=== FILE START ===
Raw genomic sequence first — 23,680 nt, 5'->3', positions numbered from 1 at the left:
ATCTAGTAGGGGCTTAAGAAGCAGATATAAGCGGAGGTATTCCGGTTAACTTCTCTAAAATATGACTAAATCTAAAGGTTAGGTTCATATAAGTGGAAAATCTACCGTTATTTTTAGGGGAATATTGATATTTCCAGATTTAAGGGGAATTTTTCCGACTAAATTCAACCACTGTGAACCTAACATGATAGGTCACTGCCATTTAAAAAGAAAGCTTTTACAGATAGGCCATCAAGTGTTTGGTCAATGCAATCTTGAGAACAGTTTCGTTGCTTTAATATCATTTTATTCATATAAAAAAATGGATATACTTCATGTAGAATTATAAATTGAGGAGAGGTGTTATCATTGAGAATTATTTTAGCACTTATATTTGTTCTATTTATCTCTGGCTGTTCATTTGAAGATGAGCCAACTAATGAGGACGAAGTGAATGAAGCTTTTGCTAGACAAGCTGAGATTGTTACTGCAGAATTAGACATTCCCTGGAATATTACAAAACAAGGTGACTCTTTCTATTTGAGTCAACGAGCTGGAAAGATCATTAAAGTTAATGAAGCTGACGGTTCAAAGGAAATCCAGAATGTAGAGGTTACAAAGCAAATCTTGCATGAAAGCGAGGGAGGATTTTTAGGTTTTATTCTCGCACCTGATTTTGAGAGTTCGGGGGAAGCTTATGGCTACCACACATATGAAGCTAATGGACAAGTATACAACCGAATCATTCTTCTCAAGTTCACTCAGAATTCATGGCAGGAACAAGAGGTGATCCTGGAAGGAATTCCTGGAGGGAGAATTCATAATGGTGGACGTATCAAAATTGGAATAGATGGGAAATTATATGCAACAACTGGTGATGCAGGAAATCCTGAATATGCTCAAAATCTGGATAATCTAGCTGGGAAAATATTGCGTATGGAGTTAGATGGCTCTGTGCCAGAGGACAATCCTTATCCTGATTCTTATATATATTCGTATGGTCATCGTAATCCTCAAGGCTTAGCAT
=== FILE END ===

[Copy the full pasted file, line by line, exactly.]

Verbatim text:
Raw genomic sequence first — 23,680 nt, 5'->3', positions numbered from 1 at the left:
ATCTAGTAGGGGCTTAAGAAGCAGATATAAGCGGAGGTATTCCGGTTAACTTCTCTAAAATATGACTAAATCTAAAGGTTAGGTTCATATAAGTGGAAAATCTACCGTTATTTTTAGGGGAATATTGATATTTCCAGATTTAAGGGGAATTTTTCCGACTAAATTCAACCACTGTGAACCTAACATGATAGGTCACTGCCATTTAAAAAGAAAGCTTTTACAGATAGGCCATCAAGTGTTTGGTCAATGCAATCTTGAGAACAGTTTCGTTGCTTTAATATCATTTTATTCATATAAAAAAATGGATATACTTCATGTAGAATTATAAATTGAGGAGAGGTGTTATCATTGAGAATTATTTTAGCACTTATATTTGTTCTATTTATCTCTGGCTGTTCATTTGAAGATGAGCCAACTAATGAGGACGAAGTGAATGAAGCTTTTGCTAGACAAGCTGAGATTGTTACTGCAGAATTAGACATTCCCTGGAATATTACAAAACAAGGTGACTCTTTCTATTTGAGTCAACGAGCTGGAAAGATCATTAAAGTTAATGAAGCTGACGGTTCAAAGGAAATCCAGAATGTAGAGGTTACAAAGCAAATCTTGCATGAAAGCGAGGGAGGATTTTTAGGTTTTATTCTCGCACCTGATTTTGAGAGTTCGGGGGAAGCTTATGGCTACCACACATATGAAGCTAATGGACAAGTATACAACCGAATCATTCTTCTCAAGTTCACTCAGAATTCATGGCAGGAACAAGAGGTGATCCTGGAAGGAATTCCTGGAGGGAGAATTCATAATGGTGGACGTATCAAAATTGGAATAGATGGGAAATTATATGCAACAACTGGTGATGCAGGAAATCCTGAATATGCTCAAAATCTGGATAATCTAGCTGGGAAAATATTGCGTATGGAGTTAGATGGCTCTGTGCCAGAGGACAATCCTTATCCTGATTCTTATATATATTCGTATGGTCATCGTAATCCTCAAGGCTTAGCAT